InnerHarbor Advisors was featured on the June 28th post of The Nierenblog. Andrea Nierenberg, "the Queeen of Networking", is a master at helping companies build their businesses by improving employee and client relationships. She has been featured in major publications including The New York Times and The Wall Street Journal. She is also a top-selling author of "Nonstop Networking: How To Improve Your Life, Luck and Career".
John is on "summer break" from his work towards a Masters Degree from Baruch College. He has  completed two-thirds of  the Quantitative Methods and Modeling program at the Zicklin School of Business. He and Denise, his wife  have been taking weekend trips to their house in Vermont with their little boy- Sean who will be two in September.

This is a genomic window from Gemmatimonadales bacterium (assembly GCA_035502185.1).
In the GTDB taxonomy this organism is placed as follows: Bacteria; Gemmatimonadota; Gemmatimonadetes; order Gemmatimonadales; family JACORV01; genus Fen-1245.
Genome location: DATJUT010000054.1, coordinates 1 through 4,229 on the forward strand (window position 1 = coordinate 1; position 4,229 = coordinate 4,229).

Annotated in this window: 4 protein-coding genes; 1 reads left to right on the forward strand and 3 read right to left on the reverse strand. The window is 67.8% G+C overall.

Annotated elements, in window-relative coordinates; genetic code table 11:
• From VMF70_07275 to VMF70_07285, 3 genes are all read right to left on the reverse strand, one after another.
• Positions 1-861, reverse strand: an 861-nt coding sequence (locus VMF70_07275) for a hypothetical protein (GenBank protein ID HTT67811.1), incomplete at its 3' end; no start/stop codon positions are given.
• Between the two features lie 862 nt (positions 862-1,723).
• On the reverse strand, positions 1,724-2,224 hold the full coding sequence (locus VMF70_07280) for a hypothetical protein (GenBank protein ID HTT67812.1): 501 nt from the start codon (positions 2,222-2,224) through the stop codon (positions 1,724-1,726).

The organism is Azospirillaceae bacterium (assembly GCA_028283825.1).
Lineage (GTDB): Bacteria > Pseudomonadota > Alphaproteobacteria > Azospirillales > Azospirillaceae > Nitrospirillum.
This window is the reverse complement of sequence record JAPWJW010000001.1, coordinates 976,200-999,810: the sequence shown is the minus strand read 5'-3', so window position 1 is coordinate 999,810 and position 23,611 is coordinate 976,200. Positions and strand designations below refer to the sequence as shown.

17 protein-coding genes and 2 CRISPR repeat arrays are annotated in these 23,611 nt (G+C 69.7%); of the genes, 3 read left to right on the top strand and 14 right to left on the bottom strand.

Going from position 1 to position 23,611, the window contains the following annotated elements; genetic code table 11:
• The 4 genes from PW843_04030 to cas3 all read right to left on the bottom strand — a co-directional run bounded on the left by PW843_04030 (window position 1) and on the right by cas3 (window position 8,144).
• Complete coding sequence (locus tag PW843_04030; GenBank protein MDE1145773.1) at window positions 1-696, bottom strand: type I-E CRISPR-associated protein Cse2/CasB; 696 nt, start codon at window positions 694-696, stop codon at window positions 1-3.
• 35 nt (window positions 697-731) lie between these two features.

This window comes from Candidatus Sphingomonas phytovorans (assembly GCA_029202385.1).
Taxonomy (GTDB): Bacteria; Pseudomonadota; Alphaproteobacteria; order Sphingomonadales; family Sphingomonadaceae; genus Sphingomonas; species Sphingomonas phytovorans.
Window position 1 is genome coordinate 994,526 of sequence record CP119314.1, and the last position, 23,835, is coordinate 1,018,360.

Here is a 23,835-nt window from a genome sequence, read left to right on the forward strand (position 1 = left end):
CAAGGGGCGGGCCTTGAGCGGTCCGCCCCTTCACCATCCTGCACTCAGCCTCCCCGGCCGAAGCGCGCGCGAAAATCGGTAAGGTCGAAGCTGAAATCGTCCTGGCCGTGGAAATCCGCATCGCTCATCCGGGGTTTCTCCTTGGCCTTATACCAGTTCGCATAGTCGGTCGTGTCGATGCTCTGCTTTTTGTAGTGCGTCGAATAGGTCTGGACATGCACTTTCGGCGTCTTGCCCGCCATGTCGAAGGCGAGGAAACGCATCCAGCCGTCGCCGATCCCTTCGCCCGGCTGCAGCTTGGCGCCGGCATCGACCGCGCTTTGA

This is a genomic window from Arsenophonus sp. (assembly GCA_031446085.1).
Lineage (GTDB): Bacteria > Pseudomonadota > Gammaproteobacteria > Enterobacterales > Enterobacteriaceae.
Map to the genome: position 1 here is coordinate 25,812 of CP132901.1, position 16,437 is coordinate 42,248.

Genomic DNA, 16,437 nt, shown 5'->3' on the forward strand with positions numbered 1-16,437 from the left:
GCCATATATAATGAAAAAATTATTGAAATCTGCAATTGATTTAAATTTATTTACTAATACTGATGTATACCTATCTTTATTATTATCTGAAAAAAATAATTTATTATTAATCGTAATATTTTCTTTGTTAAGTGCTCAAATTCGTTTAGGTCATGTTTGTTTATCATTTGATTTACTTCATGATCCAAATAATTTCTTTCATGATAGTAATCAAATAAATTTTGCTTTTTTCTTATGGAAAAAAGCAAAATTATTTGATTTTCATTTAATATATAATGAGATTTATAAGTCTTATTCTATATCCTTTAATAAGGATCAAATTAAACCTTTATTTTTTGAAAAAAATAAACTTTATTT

Mike is set to move to the leafy suburbs of Westchester County, New York. After nine years in Manahttan, he and his wife, Andrea, hear the siren call of a backyard, a swingset and a playroom for their two children, Nolan (4) and Clara (2).

Mike and John InnerHarbor Advisors